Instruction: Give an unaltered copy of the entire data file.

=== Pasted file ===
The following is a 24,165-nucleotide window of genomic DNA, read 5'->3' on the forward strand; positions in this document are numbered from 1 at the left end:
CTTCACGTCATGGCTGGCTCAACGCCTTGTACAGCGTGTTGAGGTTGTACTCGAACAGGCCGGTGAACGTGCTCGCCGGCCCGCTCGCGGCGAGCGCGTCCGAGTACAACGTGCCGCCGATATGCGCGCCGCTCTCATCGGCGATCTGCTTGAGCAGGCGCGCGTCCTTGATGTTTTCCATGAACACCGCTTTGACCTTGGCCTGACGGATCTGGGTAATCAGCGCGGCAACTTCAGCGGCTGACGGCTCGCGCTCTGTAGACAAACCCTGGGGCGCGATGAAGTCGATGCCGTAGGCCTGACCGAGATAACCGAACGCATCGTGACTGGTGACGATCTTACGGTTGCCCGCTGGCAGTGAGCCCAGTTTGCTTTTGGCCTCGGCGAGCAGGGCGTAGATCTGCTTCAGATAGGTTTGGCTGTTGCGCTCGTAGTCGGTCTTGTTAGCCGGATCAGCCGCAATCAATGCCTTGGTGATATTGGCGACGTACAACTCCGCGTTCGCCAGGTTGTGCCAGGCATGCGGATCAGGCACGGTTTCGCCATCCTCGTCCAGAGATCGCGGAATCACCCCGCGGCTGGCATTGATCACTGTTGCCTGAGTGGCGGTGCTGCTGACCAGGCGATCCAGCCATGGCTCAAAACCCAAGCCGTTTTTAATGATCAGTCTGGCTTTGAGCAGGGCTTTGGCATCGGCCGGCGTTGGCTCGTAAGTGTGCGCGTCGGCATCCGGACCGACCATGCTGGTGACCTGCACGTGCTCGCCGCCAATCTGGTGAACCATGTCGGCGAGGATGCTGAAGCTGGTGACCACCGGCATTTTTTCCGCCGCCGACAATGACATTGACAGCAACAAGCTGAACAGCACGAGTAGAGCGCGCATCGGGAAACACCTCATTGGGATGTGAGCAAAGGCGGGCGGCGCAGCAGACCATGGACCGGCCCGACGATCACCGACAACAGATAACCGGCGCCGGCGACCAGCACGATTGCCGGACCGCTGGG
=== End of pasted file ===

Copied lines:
The following is a 24,165-nucleotide window of genomic DNA, read 5'->3' on the forward strand; positions in this document are numbered from 1 at the left end:
CTTCACGTCATGGCTGGCTCAACGCCTTGTACAGCGTGTTGAGGTTGTACTCGAACAGGCCGGTGAACGTGCTCGCCGGCCCGCTCGCGGCGAGCGCGTCCGAGTACAACGTGCCGCCGATATGCGCGCCGCTCTCATCGGCGATCTGCTTGAGCAGGCGCGCGTCCTTGATGTTTTCCATGAACACCGCTTTGACCTTGGCCTGACGGATCTGGGTAATCAGCGCGGCAACTTCAGCGGCTGACGGCTCGCGCTCTGTAGACAAACCCTGGGGCGCGATGAAGTCGATGCCGTAGGCCTGACCGAGATAACCGAACGCATCGTGACTGGTGACGATCTTACGGTTGCCCGCTGGCAGTGAGCCCAGTTTGCTTTTGGCCTCGGCGAGCAGGGCGTAGATCTGCTTCAGATAGGTTTGGCTGTTGCGCTCGTAGTCGGTCTTGTTAGCCGGATCAGCCGCAATCAATGCCTTGGTGATATTGGCGACGTACAACTCCGCGTTCGCCAGGTTGTGCCAGGCATGCGGATCAGGCACGGTTTCGCCATCCTCGTCCAGAGATCGCGGAATCACCCCGCGGCTGGCATTGATCACTGTTGCCTGAGTGGCGGTGCTGCTGACCAGGCGATCCAGCCATGGCTCAAAACCCAAGCCGTTTTTAATGATCAGTCTGGCTTTGAGCAGGGCTTTGGCATCGGCCGGCGTTGGCTCGTAAGTGTGCGCGTCGGCATCCGGACCGACCATGCTGGTGACCTGCACGTGCTCGCCGCCAATCTGGTGAACCATGTCGGCGAGGATGCTGAAGCTGGTGACCACCGGCATTTTTTCCGCCGCCGACAATGACATTGACAGCAACAAGCTGAACAGCACGAGTAGAGCGCGCATCGGGAAACACCTCATTGGGATGTGAGCAAAGGCGGGCGGCGCAGCAGACCATGGACCGGCCCGACGATCACCGACAACAGATAACCGGCGCCGGCGACCAGCACGATTGCCGGACCGCTGGG